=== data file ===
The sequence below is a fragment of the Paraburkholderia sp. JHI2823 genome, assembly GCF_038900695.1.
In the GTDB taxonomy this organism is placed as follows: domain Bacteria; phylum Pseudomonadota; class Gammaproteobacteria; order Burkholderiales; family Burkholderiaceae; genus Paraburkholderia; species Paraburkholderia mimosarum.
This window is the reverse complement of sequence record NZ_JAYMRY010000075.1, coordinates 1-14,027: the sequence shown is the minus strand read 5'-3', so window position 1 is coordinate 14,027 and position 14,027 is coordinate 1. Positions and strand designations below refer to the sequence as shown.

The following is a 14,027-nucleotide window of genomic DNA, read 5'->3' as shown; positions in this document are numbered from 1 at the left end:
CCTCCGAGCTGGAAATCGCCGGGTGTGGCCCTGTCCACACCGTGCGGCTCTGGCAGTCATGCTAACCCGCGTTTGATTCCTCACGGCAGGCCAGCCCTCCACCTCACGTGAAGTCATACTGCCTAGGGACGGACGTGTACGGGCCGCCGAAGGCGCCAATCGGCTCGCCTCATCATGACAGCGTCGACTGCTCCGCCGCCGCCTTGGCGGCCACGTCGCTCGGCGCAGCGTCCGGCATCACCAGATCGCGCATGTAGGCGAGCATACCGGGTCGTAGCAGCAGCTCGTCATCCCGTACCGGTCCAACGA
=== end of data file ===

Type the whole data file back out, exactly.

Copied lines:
The sequence below is a fragment of the Paraburkholderia sp. JHI2823 genome, assembly GCF_038900695.1.
In the GTDB taxonomy this organism is placed as follows: domain Bacteria; phylum Pseudomonadota; class Gammaproteobacteria; order Burkholderiales; family Burkholderiaceae; genus Paraburkholderia; species Paraburkholderia mimosarum.
This window is the reverse complement of sequence record NZ_JAYMRY010000075.1, coordinates 1-14,027: the sequence shown is the minus strand read 5'-3', so window position 1 is coordinate 14,027 and position 14,027 is coordinate 1. Positions and strand designations below refer to the sequence as shown.

The following is a 14,027-nucleotide window of genomic DNA, read 5'->3' as shown; positions in this document are numbered from 1 at the left end:
CCTCCGAGCTGGAAATCGCCGGGTGTGGCCCTGTCCACACCGTGCGGCTCTGGCAGTCATGCTAACCCGCGTTTGATTCCTCACGGCAGGCCAGCCCTCCACCTCACGTGAAGTCATACTGCCTAGGGACGGACGTGTACGGGCCGCCGAAGGCGCCAATCGGCTCGCCTCATCATGACAGCGTCGACTGCTCCGCCGCCGCCTTGGCGGCCACGTCGCTCGGCGCAGCGTCCGGCATCACCAGATCGCGCATGTAGGCGAGCATACCGGGTCGTAGCAGCAGCTCGTCATCCCGTACCGGTCCAACGA